Next, we investigated the trajectories of the holding force to determine whether the continuous-coded condition had an effect on maintaining a stable holding during the trials. Figure 3 (A) shows examples of the trajectories of one participant for each object’s weight in the invisible condition. With the continuous-coded vibration (red lines), the holding force initially fluctuated and later remained within a “stable hold” range (blue ranges). The total time at “stable hold” for trials other than failed trials was extracted as an index of control precision and is compared in Figure 3 (B). The continuous-coded group showed the longest “stable hold” time, and ANOVA showed a significant interaction (F = 5.55, p < .01). The post-hoc test showed that the time for the continuous-coded condition was significantly longer than for the no condition, regardless of visibility conditions (p < .01). The time for the continuous-coded condition was also longer than for the single-coded in the visible condition (p < .01). In addition, the duration of the single-coded condition was significantly longer than that of the no condition in the invisible condition (p < .05). The time in the visible condition was significantly longer than that in the invisible condition for all vibration conditions (p < .01).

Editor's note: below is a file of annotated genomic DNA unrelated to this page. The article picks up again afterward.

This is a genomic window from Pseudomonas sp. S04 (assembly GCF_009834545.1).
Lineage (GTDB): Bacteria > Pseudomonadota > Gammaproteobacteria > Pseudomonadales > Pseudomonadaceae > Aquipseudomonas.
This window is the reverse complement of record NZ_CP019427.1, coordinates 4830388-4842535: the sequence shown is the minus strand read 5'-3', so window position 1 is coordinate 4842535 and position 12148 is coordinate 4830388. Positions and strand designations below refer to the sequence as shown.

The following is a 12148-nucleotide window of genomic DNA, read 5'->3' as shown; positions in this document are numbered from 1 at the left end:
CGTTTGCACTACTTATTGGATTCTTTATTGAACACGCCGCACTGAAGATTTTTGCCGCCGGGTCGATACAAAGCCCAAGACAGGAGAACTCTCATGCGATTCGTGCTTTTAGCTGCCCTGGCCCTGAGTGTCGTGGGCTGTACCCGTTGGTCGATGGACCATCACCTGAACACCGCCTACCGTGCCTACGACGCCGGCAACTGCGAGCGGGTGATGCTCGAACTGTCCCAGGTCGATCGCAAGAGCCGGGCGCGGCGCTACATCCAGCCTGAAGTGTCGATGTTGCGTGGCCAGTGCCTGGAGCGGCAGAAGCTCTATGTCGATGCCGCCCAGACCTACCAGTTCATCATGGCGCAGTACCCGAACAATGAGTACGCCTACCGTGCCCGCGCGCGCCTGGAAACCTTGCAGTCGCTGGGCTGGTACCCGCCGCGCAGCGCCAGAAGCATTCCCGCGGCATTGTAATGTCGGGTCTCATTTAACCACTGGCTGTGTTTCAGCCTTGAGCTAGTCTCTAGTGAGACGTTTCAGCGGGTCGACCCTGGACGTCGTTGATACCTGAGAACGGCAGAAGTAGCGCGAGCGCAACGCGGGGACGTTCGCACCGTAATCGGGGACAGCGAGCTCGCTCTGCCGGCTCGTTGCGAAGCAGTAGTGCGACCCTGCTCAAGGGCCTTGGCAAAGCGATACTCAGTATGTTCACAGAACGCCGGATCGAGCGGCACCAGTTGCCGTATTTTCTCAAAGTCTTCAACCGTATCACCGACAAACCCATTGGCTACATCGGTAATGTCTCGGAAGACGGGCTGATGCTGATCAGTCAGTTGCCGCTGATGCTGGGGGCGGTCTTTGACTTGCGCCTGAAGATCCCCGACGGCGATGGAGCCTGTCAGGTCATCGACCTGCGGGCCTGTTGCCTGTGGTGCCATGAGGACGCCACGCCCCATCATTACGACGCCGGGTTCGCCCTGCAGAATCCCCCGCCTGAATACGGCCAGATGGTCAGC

To examine the reason why total “stable hold” time increased with the continue-coded, we additionally calculated the rate of returning to a “stable hold” state after transitions from “stable hold” to “overpowered” or “weak hold” (Figure 4). For the return rate from “overpowered” Figure 4(A), no significant interaction was indicated (F = 1.12, p > .05) and both main effects of vibration (F = 11.2, p < .001) and visibility (F = 10.2, p < .01) were confirmed. As a result of the post-hoc test, the continue-coded condition had a significantly high returning rate from “overpowered” than that in the none condition (p < .01), and the visible condition had a significantly higher rate than the invisible condition (p < .01). For the return rate from “weak hold” Figure 4 (B), a significant interaction was found (F = 8.06, p< .001). Although there was no difference in the visible condition, the rate from the “weak hold” of the none condition was significantly lower than that of the continuous-coded condition (p < .01) and the single condition (p < .001) in the invisible condition. For each vibration condition, the rate from the “weak hold” in the visible condition was significantly higher than in the invisible condition (p < .01).